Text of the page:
This cabinet photograph is interesting on two levels. First is the subject matter. This young man while possibly not a cowboy in the most commonly thought of manner obviously made
his living on horseback given the beautiful notched front, Cuban heeled cowboy boots he is wearing. While not wearing spurs, this is not all that surprising given that wearing spurs
indoors was not well thought of at the time. He also wear heavy striped herring bone weave pants and in interesting coat that is fastened by what appear to be large metal snaps.

Secondly of note is the photographer, W. A. Bradley. At the time this photo was taken William Bradley was operating out of studio that occupied a converted Union Pacific Railroad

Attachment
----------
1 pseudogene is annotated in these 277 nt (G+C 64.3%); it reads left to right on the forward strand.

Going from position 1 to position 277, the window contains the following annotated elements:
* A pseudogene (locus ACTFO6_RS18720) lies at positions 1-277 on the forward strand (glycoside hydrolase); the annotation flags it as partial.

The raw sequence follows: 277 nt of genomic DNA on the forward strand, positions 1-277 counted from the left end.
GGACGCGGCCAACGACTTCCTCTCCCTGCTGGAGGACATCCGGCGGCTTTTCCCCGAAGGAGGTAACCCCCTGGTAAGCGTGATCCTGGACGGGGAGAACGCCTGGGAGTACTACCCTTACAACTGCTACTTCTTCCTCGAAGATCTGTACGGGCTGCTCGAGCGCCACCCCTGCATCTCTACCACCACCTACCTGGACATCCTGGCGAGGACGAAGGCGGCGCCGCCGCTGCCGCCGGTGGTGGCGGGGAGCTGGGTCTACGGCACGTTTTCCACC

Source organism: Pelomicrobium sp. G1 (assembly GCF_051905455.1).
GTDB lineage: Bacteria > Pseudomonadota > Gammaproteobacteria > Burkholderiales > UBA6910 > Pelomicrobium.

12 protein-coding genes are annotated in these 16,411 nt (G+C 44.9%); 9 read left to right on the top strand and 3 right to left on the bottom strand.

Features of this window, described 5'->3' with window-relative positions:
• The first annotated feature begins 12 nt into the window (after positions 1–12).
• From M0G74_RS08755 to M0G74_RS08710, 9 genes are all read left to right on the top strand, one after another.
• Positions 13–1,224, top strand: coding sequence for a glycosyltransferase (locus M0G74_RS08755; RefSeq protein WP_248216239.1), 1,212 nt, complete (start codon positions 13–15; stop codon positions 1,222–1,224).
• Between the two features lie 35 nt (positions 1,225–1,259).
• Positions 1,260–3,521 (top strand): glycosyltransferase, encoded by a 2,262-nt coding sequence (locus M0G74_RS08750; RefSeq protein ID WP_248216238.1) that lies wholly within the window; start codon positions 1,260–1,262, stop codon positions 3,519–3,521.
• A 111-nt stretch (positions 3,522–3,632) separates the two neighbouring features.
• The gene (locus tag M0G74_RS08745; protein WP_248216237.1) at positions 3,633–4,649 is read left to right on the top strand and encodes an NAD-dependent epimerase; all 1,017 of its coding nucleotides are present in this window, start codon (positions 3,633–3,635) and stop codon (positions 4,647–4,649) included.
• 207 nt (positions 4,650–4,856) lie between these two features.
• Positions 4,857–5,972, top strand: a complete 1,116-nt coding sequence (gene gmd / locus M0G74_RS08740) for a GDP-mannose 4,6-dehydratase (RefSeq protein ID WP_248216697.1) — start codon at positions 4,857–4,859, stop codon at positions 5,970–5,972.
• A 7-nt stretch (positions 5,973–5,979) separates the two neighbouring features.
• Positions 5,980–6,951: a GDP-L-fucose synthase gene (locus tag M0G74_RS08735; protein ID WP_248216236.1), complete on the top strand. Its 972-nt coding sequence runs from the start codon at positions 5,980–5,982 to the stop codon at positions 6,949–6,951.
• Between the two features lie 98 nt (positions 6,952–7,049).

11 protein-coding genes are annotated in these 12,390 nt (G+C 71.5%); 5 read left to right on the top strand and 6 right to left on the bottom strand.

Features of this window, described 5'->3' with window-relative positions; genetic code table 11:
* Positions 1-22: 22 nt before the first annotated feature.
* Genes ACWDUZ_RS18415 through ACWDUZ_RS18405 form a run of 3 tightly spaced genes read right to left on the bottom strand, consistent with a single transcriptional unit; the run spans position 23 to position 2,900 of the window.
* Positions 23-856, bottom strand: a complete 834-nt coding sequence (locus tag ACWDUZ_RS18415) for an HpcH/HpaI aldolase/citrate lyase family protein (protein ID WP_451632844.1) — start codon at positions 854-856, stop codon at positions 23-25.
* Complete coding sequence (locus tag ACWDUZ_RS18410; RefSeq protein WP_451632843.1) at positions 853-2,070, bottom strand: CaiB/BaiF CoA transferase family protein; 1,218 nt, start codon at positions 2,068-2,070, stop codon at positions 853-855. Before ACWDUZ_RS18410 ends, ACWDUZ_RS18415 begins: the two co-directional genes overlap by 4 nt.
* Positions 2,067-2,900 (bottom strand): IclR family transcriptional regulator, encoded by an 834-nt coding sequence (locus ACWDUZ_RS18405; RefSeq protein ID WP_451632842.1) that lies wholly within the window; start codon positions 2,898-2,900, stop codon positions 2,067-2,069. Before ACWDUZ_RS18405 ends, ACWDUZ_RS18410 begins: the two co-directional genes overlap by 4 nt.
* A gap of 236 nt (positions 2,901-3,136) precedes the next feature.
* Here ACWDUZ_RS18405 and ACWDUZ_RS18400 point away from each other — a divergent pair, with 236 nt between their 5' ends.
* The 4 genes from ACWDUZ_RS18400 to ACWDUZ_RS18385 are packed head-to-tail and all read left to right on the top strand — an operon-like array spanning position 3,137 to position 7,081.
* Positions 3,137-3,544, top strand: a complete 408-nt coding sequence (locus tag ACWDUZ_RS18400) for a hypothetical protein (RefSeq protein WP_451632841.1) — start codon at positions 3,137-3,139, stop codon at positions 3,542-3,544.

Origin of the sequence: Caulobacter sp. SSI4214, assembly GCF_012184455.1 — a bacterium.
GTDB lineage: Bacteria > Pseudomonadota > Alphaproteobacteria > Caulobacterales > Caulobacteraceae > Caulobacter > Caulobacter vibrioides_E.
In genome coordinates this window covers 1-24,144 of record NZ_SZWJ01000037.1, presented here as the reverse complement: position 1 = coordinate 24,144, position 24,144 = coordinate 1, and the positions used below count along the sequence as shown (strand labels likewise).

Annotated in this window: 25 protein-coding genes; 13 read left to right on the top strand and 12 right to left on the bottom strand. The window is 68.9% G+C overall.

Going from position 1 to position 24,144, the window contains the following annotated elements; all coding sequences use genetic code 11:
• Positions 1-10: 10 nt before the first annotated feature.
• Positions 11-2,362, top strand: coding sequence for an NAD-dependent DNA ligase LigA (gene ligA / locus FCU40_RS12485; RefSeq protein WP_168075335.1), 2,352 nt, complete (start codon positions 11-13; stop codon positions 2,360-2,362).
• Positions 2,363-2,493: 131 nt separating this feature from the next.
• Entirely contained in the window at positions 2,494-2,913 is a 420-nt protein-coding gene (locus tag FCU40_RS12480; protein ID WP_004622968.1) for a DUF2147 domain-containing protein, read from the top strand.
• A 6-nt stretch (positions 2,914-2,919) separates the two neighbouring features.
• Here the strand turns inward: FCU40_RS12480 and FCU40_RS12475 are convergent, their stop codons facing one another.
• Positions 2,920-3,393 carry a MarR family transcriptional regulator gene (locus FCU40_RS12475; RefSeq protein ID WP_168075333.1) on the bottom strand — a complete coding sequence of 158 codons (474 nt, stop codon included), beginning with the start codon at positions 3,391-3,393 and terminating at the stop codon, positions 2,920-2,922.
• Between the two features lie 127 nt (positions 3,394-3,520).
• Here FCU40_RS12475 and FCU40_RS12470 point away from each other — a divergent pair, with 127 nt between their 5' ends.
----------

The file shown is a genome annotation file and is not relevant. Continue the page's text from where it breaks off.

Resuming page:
caboose. The car – which was leased to the photographer by Union Pacific - combined living quarters for the photographer, a darkroom and a small studio that was lit via glassed in
skylight. The car was pulled along regular Union Pacific routes and Bradley who operated it from around 1883 until about 1889 seems to have worked an area that included parts of
Utah, Idaho and Montana.



Cabinet Photograph
William A. Bradley - Photographer
Union Pacific Photo Car, United States
c. 1890s
Above: The reverse side of the cabinet photograph giving particulars of Union Pacific's Short Line. The specific logo shown on this card was only used for a few
months in 1889 and early 1890.